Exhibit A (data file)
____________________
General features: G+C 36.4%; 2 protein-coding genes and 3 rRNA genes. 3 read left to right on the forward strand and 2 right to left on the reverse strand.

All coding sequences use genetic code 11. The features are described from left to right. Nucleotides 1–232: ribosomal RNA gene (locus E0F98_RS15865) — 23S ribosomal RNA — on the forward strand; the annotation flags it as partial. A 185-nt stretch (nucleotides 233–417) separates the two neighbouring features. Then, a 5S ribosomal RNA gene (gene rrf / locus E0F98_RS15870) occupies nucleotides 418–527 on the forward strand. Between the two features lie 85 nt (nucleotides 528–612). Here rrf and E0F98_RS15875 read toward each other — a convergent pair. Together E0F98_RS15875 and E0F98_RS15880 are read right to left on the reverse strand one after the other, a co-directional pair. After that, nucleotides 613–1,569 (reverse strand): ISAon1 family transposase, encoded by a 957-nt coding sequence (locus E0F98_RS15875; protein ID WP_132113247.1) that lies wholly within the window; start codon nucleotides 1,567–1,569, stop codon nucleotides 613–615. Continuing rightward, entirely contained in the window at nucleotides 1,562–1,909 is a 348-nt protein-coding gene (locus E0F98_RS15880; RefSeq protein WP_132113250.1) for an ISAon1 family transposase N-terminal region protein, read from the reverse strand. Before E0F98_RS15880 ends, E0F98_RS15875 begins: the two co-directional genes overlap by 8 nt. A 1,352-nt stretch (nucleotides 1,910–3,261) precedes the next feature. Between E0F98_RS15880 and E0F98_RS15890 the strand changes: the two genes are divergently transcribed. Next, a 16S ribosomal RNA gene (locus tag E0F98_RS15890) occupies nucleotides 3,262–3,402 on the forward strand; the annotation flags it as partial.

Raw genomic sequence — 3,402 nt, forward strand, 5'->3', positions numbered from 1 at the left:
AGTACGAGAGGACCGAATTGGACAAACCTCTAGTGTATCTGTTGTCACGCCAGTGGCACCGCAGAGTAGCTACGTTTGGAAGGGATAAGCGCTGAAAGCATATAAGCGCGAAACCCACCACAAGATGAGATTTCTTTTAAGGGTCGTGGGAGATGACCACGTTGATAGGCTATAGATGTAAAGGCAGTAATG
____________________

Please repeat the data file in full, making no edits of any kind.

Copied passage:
General features: G+C 36.4%; 2 protein-coding genes and 3 rRNA genes. 3 read left to right on the forward strand and 2 right to left on the reverse strand.

All coding sequences use genetic code 11. The features are described from left to right. Nucleotides 1–232: ribosomal RNA gene (locus E0F98_RS15865) — 23S ribosomal RNA — on the forward strand; the annotation flags it as partial. A 185-nt stretch (nucleotides 233–417) separates the two neighbouring features. Then, a 5S ribosomal RNA gene (gene rrf / locus E0F98_RS15870) occupies nucleotides 418–527 on the forward strand. Between the two features lie 85 nt (nucleotides 528–612). Here rrf and E0F98_RS15875 read toward each other — a convergent pair. Together E0F98_RS15875 and E0F98_RS15880 are read right to left on the reverse strand one after the other, a co-directional pair. After that, nucleotides 613–1,569 (reverse strand): ISAon1 family transposase, encoded by a 957-nt coding sequence (locus E0F98_RS15875; protein ID WP_132113247.1) that lies wholly within the window; start codon nucleotides 1,567–1,569, stop codon nucleotides 613–615. Continuing rightward, entirely contained in the window at nucleotides 1,562–1,909 is a 348-nt protein-coding gene (locus E0F98_RS15880; RefSeq protein WP_132113250.1) for an ISAon1 family transposase N-terminal region protein, read from the reverse strand. Before E0F98_RS15880 ends, E0F98_RS15875 begins: the two co-directional genes overlap by 8 nt. A 1,352-nt stretch (nucleotides 1,910–3,261) precedes the next feature. Between E0F98_RS15880 and E0F98_RS15890 the strand changes: the two genes are divergently transcribed. Next, a 16S ribosomal RNA gene (locus tag E0F98_RS15890) occupies nucleotides 3,262–3,402 on the forward strand; the annotation flags it as partial.

Raw genomic sequence — 3,402 nt, forward strand, 5'->3', positions numbered from 1 at the left:
AGTACGAGAGGACCGAATTGGACAAACCTCTAGTGTATCTGTTGTCACGCCAGTGGCACCGCAGAGTAGCTACGTTTGGAAGGGATAAGCGCTGAAAGCATATAAGCGCGAAACCCACCACAAGATGAGATTTCTTTTAAGGGTCGTGGGAGATGACCACGTTGATAGGCTATAGATGTAAAGGCAGTAATG